Your craft continues to improve. I look up to you because I've got all this gear and I'm sure I don't spend near as much time in the studio as you do. Because that's the real secret. Endless repitition.

    Hey, Larry.

    Sounds good overall. In the interest of polishing the mix, here are a couple of things I noticed. I'm in my office studio at the moment, which has reference monitors and acoustic treatment. While it's not my main control room, things usually translate well enough to trust.

    The rhythm guitar level is significantly hotter than bass & drums. It's difficult to tell because of the guitar, but the bass might want to come up just a touch to balance with the drums.

    Bass / low frequencies aren't as directional as higher ones, so I don't think it buys you much in terms of panning it. I've always kept mine dead center. It won't get in the way of your vocals as most humans don't sing in that range (although that would be a neat party trick).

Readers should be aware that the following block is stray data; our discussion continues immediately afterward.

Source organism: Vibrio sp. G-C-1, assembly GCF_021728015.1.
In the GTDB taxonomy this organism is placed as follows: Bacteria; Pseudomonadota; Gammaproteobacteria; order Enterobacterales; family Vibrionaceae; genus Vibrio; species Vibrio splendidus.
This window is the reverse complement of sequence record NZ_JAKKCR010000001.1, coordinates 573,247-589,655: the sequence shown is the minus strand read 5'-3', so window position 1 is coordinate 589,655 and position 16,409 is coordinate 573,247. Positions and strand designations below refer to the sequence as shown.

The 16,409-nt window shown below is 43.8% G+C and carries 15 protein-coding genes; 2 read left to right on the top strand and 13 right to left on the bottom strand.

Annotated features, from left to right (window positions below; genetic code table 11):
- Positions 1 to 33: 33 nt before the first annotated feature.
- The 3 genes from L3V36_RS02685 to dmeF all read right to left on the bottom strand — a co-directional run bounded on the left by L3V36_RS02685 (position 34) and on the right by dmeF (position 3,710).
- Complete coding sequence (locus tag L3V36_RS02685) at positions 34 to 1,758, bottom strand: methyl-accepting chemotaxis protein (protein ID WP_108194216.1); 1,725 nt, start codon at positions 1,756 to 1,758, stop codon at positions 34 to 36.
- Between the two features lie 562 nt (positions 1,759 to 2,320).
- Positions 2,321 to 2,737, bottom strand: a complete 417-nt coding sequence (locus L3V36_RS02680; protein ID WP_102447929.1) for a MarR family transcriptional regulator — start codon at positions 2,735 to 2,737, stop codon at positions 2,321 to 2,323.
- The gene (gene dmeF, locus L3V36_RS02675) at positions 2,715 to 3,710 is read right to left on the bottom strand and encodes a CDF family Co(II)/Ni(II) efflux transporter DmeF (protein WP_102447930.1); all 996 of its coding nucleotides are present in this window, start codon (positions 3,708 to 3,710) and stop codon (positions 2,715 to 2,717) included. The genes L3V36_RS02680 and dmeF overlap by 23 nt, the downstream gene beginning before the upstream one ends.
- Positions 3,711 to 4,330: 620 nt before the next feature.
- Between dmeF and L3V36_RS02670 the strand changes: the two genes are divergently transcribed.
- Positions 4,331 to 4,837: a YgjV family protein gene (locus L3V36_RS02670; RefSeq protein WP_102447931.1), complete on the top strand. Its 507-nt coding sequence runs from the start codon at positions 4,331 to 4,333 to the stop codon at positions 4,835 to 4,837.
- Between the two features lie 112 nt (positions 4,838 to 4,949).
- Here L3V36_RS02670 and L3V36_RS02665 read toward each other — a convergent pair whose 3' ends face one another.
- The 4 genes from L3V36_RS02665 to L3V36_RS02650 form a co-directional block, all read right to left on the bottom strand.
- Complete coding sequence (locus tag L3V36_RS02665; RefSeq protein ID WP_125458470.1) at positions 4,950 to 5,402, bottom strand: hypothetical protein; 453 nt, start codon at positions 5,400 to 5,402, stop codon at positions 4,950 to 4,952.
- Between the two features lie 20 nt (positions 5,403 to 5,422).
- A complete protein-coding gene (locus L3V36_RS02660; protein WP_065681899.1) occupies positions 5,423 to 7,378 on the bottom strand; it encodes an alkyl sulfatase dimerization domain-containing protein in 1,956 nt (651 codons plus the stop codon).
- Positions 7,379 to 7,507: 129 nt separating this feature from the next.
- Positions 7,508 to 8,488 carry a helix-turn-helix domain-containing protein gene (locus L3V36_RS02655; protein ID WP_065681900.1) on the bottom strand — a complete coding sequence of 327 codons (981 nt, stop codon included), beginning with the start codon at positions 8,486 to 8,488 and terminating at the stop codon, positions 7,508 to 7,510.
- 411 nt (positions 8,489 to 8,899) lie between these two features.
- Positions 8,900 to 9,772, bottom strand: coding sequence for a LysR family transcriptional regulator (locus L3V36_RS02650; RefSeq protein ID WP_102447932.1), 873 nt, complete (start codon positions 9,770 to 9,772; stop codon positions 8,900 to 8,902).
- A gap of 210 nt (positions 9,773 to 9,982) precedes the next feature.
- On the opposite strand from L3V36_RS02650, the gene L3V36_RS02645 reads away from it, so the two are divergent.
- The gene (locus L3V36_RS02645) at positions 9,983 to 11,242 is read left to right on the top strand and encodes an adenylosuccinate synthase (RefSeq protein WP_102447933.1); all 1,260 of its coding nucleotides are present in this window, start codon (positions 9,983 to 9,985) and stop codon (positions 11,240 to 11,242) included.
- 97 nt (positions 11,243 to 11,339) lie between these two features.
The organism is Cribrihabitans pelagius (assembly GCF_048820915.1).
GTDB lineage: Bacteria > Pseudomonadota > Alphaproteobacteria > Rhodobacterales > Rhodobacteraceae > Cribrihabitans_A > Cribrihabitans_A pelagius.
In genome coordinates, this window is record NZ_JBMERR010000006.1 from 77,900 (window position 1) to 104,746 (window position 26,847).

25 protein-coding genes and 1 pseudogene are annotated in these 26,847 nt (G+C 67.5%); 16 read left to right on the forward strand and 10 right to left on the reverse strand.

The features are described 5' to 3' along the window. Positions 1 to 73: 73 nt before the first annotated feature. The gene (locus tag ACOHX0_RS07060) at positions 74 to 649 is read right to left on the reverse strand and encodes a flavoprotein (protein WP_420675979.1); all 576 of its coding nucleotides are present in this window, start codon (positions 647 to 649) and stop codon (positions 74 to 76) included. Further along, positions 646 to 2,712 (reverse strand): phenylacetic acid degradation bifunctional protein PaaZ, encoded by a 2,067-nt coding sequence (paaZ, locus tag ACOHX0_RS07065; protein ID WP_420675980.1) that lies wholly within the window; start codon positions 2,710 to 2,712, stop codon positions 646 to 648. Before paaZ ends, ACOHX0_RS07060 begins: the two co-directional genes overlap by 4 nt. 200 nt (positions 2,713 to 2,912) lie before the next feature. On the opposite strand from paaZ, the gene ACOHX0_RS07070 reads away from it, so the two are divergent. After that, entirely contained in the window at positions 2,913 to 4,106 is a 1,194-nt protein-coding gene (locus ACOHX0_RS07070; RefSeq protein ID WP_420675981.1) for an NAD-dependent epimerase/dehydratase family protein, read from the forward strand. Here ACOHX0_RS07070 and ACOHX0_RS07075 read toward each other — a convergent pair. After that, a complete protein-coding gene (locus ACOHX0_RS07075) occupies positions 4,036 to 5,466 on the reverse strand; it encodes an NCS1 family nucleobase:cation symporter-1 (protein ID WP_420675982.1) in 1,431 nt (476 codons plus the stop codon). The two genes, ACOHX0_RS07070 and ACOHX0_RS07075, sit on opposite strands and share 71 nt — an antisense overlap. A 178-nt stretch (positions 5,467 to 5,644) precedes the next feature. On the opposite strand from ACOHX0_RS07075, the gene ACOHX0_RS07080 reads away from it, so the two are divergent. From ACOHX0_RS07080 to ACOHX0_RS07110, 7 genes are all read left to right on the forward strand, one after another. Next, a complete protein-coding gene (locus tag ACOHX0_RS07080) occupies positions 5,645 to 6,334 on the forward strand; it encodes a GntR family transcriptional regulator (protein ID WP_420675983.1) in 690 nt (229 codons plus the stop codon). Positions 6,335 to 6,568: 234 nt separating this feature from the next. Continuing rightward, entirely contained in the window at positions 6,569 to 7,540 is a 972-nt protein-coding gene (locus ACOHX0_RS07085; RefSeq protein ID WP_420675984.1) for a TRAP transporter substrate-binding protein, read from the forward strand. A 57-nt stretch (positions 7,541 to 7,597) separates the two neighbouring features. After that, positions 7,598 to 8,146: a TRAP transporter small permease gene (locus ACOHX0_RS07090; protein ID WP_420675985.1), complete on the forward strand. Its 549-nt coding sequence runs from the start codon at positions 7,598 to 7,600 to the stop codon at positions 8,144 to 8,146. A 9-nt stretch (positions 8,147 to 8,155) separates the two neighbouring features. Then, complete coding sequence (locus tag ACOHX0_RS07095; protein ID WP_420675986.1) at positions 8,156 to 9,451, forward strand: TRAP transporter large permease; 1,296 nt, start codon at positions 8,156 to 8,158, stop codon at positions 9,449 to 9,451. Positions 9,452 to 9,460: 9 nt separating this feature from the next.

I think rather than turning up the solo, if you bring down the rhythm you might find it sits in the mix okay.

    Hope this helps. Keep rockin, man.

    I think a lot of it comes down to your goals. Some people make art to have the end result. Some make art because the process of creating feels good. I suspect many of us are a combination of the two.

    Personally, I don't write songs because I have any great gift to share with humanity. I do it to express emotions (it's cheaper than therapy). In this context, AI has no value for me because the process of writing and creating is an important part of the experience. If the end result is something that others like, that's bonus.